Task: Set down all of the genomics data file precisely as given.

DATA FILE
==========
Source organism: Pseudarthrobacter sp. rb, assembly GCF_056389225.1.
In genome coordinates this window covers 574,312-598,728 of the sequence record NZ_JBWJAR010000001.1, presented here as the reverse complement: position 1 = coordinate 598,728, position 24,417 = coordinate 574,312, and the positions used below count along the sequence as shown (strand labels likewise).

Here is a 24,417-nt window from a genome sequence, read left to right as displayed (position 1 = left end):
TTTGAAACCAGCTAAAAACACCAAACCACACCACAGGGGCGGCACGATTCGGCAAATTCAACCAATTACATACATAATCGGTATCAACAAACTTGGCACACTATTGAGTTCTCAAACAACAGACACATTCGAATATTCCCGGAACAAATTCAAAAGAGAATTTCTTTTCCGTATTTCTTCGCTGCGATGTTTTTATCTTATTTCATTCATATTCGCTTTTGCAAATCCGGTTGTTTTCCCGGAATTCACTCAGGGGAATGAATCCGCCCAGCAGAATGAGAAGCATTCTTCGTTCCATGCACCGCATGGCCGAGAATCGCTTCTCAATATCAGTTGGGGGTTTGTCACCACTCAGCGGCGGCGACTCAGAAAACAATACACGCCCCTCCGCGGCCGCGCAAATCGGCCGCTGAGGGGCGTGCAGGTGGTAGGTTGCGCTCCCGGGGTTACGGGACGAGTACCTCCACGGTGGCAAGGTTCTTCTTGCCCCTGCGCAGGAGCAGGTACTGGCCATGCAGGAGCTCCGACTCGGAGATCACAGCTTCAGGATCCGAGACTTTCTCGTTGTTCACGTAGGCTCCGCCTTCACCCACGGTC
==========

Source organism: Pseudarthrobacter sp. rb, assembly GCF_056389225.1.
In genome coordinates this window covers 574,312-598,728 of the sequence record NZ_JBWJAR010000001.1, presented here as the reverse complement: position 1 = coordinate 598,728, position 24,417 = coordinate 574,312, and the positions used below count along the sequence as shown (strand labels likewise).

Here is a 24,417-nt window from a genome sequence, read left to right as displayed (position 1 = left end):
TTTGAAACCAGCTAAAAACACCAAACCACACCACAGGGGCGGCACGATTCGGCAAATTCAACCAATTACATACATAATCGGTATCAACAAACTTGGCACACTATTGAGTTCTCAAACAACAGACACATTCGAATATTCCCGGAACAAATTCAAAAGAGAATTTCTTTTCCGTATTTCTTCGCTGCGATGTTTTTATCTTATTTCATTCATATTCGCTTTTGCAAATCCGGTTGTTTTCCCGGAATTCACTCAGGGGAATGAATCCGCCCAGCAGAATGAGAAGCATTCTTCGTTCCATGCACCGCATGGCCGAGAATCGCTTCTCAATATCAGTTGGGGGTTTGTCACCACTCAGCGGCGGCGACTCAGAAAACAATACACGCCCCTCCGCGGCCGCGCAAATCGGCCGCTGAGGGGCGTGCAGGTGGTAGGTTGCGCTCCCGGGGTTACGGGACGAGTACCTCCACGGTGGCAAGGTTCTTCTTGCCCCTGCGCAGGAGCAGGTACTGGCCATGCAGGAGCTCCGACTCGGAGATCACAGCTTCAGGATCCGAGACTTTCTCGTTGTTCACGTAGGCTCCGCCTTCACCCACGGTC